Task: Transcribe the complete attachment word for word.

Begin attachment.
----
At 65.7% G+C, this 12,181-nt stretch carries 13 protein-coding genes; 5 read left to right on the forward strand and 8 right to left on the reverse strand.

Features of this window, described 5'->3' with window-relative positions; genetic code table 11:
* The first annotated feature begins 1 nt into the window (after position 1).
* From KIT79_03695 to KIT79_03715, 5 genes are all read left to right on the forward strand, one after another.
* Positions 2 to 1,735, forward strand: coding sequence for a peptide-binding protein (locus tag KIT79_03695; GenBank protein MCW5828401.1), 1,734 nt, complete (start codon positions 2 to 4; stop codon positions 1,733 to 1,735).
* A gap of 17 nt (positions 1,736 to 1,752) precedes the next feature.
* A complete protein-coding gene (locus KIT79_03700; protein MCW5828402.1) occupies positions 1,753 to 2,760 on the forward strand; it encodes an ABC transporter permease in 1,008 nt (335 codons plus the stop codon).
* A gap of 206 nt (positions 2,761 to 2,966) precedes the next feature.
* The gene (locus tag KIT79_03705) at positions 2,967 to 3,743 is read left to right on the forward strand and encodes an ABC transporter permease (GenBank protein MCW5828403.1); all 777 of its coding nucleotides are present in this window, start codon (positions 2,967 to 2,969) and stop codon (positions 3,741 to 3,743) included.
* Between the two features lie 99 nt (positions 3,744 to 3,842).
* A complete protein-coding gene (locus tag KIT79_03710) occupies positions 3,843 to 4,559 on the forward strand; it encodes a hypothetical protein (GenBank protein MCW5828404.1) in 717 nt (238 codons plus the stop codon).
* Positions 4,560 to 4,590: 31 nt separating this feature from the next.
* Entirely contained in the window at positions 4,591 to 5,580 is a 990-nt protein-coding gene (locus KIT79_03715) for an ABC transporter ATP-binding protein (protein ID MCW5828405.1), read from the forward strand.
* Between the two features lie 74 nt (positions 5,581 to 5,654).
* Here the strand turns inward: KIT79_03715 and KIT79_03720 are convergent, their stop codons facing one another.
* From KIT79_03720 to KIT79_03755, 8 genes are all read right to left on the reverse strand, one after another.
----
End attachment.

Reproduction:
At 65.7% G+C, this 12,181-nt stretch carries 13 protein-coding genes; 5 read left to right on the forward strand and 8 right to left on the reverse strand.

Features of this window, described 5'->3' with window-relative positions; genetic code table 11:
* The first annotated feature begins 1 nt into the window (after position 1).
* From KIT79_03695 to KIT79_03715, 5 genes are all read left to right on the forward strand, one after another.
* Positions 2 to 1,735, forward strand: coding sequence for a peptide-binding protein (locus tag KIT79_03695; GenBank protein MCW5828401.1), 1,734 nt, complete (start codon positions 2 to 4; stop codon positions 1,733 to 1,735).
* A gap of 17 nt (positions 1,736 to 1,752) precedes the next feature.
* A complete protein-coding gene (locus KIT79_03700; protein MCW5828402.1) occupies positions 1,753 to 2,760 on the forward strand; it encodes an ABC transporter permease in 1,008 nt (335 codons plus the stop codon).
* A gap of 206 nt (positions 2,761 to 2,966) precedes the next feature.
* The gene (locus tag KIT79_03705) at positions 2,967 to 3,743 is read left to right on the forward strand and encodes an ABC transporter permease (GenBank protein MCW5828403.1); all 777 of its coding nucleotides are present in this window, start codon (positions 2,967 to 2,969) and stop codon (positions 3,741 to 3,743) included.
* Between the two features lie 99 nt (positions 3,744 to 3,842).
* A complete protein-coding gene (locus tag KIT79_03710) occupies positions 3,843 to 4,559 on the forward strand; it encodes a hypothetical protein (GenBank protein MCW5828404.1) in 717 nt (238 codons plus the stop codon).
* Positions 4,560 to 4,590: 31 nt separating this feature from the next.
* Entirely contained in the window at positions 4,591 to 5,580 is a 990-nt protein-coding gene (locus KIT79_03715) for an ABC transporter ATP-binding protein (protein ID MCW5828405.1), read from the forward strand.
* Between the two features lie 74 nt (positions 5,581 to 5,654).
* Here the strand turns inward: KIT79_03715 and KIT79_03720 are convergent, their stop codons facing one another.
* From KIT79_03720 to KIT79_03755, 8 genes are all read right to left on the reverse strand, one after another.